Worse, mainstream media pick it up. They do so because media professionals have long had a respect for publication. Something published had gravitas. That may have been true pre-internet, but it is not true now. 

The far right, too, is infected by post-modernism. The hard, expertly produced facts of climate science and ecology are held by many on the far right as “alternative facts” and that their denialist view is equally valid.

Now let’s turn to the centre. The two main arguments from the centre in favour of high immigration are to address ageing and to meet the skills shortage. Both are furphies, but they resonate; surely young immigrants will save us from the costs of the ageing population and our economy depends on jobs.

But the facts show these are non-solutions.

The way to deal with the ageing population is the same way a python deals with a swallowed goat: you just wait for the lump to naturally pass through to the end of the age-based demographic bar chart.

It would take an enormously counter-productive amount of immigration to have any significant change on the age profile of the Australian population. 

But to run that argument would be beyond the statistical capability of the great majority of the population. You would need at least Year 11 maths.

The population’s lack of statistical and mathematical education is another stumbling block for the promotion of a sustainable population. It is coupled, unfortunately, with widespread ignorance about immigration levels and population growth. 

And, of course, you are again up against post-modernism. You might get an expert who can do the stats and tell you that the ageing population is not a problem to be dealt with by yet more people. But that will be met with the riposte: “My view about dealing with the ageing population is equally valid.”

Ageing and skills arguments are exploited by those who get richer through high immigration at the cost of everyone else.

On jobs, Australia’s unemployment rate hovers around 5 per cent and underemployment hovers around 9 per cent. 

So there is no labour shortage, just a shortage of employers willing to train people already here. And no shortage at all of employers who prefer to depress wages by bringing in lower-paid workers and increasing the labour supply.

This is why wages have stagnated in Australia. High immigration only helps the big end of town by boosting demand for goods and services while depressing the labour market. 

Big retailers, property developers, big agriculture, big pharma and financiers love it, even if the Ponzi scheme looks as if it is coming to its day of reckoning. The wages stagnation has now hit retail and property markets. Profits and property prices are at risk.

Nonetheless, Australian Governments continue to set high immigration quotas each year because they are utterly beholden to their big-business donors.

So what is to be done?

Perhaps the most important thing is not to concentrate solely on promoting sustainable population, but to deal also with some of the institutional deficiencies that have resulted in Australia having an unsustainable population policy.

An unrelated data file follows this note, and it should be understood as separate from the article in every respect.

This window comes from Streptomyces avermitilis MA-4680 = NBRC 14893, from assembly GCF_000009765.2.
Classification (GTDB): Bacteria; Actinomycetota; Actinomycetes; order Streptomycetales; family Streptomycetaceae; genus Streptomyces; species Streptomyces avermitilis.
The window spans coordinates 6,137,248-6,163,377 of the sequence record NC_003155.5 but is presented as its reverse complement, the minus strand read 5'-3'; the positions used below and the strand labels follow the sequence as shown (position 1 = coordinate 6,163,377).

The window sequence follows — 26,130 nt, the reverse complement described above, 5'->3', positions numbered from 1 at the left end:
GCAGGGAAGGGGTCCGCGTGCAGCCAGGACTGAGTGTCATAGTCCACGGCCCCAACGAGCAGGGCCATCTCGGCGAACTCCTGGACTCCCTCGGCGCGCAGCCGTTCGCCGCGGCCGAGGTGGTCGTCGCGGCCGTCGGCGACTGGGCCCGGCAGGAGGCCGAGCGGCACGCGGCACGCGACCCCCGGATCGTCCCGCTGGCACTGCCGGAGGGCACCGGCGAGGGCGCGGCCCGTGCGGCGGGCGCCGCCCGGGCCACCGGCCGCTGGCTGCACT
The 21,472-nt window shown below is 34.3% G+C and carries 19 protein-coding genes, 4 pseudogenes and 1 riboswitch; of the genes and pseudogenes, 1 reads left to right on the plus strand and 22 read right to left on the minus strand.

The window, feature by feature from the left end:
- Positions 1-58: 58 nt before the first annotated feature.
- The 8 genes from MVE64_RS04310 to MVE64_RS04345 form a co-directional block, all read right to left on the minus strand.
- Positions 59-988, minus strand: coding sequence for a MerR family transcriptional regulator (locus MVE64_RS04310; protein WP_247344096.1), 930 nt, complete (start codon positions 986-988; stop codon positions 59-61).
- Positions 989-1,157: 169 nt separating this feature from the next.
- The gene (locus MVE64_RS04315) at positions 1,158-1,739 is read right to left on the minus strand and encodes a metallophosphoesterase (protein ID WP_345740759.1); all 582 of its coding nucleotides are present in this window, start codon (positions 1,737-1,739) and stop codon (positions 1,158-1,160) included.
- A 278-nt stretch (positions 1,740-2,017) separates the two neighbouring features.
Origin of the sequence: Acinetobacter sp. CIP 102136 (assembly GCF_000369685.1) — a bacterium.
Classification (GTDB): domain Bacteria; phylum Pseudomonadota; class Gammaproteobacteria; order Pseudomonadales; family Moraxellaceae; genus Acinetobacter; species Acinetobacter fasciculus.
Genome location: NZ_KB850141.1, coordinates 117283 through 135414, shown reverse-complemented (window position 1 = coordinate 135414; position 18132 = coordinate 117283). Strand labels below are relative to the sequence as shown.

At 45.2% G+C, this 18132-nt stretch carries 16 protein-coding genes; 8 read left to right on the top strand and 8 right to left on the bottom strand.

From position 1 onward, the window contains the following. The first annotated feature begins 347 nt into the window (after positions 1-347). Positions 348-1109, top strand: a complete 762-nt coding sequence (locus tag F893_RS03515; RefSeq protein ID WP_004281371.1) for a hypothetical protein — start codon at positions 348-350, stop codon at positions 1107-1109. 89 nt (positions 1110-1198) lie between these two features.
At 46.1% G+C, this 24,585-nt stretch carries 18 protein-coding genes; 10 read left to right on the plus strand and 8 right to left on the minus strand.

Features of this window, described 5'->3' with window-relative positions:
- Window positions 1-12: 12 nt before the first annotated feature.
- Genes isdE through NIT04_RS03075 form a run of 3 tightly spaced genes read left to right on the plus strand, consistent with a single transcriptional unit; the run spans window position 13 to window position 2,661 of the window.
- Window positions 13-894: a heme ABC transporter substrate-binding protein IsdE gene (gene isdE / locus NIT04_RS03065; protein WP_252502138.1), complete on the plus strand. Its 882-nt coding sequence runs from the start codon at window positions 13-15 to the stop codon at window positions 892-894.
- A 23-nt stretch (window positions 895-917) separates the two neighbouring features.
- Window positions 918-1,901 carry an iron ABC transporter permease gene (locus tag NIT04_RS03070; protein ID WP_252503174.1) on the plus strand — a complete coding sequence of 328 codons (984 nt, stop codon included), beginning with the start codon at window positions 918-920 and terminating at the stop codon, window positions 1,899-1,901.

Perhaps the single most important is the law relating to political donations. 

If you allow them, big business will always take the lazy way to big profit by throwing a few pennies in bribes to the major parties to continue high immigration.

Australia will never get a sustainable population policy until all corporate political donations are banned and all individual donations are recorded as they happen on the internet in an easily accessible form and that all cash donations are also banned.

Then, the completely misguided nexus between multi-culturalism and refugees on one hand and immigration on the other must be broken. We should have a Minister for Social Inclusion and a separate Minister for Population.

Then we have to engender more respect for independent experts in an age when, alas, every Tweet is seen as equally valid.

Not easy. But not impossible.


* Sustainable Population Australia is a non-profit community organisation, not to be confused with the political party Sustainable Australia.

5 thoughts on “Population woes: left right and centre”

  1. I agree with CH’s article. The most important issue underlying many of the wrongs in our political system is the lax laws on political donations. The associated issue is lax laws on political lobbying. We need to promote not just less immigration, but also smaller families. Eventually we have to reach the point where our population growth levels off to nil. Just replacement level.

  2. I agree with a lot of this argument. Just a couple of observations: I use ‘multi-ethnic’ rather than ‘multi-cultural’ because in the long run the cultures of the new arrivals seem to change into a sightly altered (and better, in my view) basic Australian culture — yes, I think this will be true for many Muslim arrivals and their descendants, too.

    The long-term demographic predictions are for a static population globally by the end of the century, It may be that Australia and Canada will continue grow, but not at a fast rate. And I have some deep-rooted misgivings about the use of ‘sustainable’, especially in the context of world trade.

    Finally, ‘extinction’ is a powerful word. I wouldn’t at all mind the extinction of the cancer that occupies my life, for it is a species. But do you have any particular species in mind? I’m not aware of any at the moment, let alone that there are ‘many’